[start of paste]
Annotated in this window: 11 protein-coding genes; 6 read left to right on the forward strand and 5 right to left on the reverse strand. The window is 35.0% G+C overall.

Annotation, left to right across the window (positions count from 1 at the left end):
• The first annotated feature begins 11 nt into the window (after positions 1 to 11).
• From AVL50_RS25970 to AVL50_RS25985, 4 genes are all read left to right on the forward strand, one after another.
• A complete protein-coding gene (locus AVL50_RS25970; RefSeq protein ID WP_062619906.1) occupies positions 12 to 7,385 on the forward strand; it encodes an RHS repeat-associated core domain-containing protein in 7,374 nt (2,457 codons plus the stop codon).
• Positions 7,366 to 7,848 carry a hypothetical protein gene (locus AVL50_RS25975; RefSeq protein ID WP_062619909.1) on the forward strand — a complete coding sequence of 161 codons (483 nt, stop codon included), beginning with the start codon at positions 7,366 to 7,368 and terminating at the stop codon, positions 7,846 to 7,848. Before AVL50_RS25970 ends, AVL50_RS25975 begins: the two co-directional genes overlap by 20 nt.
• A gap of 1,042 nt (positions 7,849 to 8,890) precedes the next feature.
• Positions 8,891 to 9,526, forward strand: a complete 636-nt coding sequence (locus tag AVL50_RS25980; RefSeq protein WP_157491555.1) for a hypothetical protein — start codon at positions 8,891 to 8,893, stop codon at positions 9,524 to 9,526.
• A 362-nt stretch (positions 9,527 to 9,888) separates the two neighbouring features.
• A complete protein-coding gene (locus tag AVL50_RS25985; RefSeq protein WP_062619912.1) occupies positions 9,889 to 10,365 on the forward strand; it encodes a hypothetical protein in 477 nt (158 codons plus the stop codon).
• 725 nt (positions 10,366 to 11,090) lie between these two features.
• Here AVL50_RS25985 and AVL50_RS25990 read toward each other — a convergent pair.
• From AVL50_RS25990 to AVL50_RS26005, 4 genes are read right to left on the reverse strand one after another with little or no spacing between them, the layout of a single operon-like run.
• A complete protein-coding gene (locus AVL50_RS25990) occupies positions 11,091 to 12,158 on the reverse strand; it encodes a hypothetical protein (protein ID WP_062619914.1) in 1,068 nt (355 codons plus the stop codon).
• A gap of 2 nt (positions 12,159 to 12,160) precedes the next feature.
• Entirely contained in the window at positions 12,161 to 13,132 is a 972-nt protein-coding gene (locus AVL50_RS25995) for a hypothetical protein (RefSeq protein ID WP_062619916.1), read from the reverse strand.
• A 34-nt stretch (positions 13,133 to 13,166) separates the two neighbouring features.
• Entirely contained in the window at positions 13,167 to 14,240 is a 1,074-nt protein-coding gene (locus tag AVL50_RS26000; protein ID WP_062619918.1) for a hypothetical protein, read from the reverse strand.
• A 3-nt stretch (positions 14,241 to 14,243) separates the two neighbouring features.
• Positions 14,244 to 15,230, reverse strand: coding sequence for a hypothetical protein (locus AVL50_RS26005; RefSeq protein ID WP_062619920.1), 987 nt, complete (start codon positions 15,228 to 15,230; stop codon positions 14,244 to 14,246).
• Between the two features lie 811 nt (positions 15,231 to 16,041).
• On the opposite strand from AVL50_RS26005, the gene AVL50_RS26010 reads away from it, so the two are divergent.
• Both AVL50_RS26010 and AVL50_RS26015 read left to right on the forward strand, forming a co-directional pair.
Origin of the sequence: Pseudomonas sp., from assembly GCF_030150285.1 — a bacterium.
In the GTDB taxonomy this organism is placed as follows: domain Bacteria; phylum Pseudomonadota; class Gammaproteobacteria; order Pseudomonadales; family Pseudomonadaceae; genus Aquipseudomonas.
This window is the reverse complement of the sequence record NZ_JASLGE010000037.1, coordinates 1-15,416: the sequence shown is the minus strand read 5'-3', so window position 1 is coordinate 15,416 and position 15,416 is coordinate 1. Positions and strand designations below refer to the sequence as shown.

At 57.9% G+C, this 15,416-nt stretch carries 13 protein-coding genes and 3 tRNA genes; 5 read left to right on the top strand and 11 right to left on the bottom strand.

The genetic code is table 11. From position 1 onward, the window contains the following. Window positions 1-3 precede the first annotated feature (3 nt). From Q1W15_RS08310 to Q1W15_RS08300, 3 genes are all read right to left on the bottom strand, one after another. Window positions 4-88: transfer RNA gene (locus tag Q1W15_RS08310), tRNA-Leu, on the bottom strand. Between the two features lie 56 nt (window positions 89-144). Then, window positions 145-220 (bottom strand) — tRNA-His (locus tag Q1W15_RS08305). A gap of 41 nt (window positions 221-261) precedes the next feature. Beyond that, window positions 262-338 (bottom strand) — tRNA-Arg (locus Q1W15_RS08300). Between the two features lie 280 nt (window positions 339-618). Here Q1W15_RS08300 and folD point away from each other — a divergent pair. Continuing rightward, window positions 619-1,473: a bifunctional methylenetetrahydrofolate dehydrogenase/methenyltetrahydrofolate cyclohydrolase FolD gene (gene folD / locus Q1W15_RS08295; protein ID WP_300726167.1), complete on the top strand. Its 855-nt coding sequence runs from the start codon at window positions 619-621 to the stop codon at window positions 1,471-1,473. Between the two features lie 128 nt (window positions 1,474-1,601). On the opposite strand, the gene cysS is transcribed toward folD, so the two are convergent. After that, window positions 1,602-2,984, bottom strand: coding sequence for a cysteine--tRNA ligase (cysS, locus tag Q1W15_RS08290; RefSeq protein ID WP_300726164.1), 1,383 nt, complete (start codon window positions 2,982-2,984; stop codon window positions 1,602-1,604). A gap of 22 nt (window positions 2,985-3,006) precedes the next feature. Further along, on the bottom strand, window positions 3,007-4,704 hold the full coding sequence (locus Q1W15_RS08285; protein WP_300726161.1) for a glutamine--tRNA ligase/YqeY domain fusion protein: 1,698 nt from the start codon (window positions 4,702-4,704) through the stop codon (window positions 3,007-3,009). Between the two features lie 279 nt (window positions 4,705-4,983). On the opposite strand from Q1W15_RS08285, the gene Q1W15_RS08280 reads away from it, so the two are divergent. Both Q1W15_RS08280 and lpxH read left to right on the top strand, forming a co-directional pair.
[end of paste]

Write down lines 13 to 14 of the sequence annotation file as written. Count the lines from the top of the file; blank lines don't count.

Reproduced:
• From AVL50_RS25990 to AVL50_RS26005, 4 genes are read right to left on the reverse strand one after another with little or no spacing between them, the layout of a single operon-like run.
• A complete protein-coding gene (locus AVL50_RS25990) occupies positions 11,091 to 12,158 on the reverse strand; it encodes a hypothetical protein (protein ID WP_062619914.1) in 1,068 nt (355 codons plus the stop codon).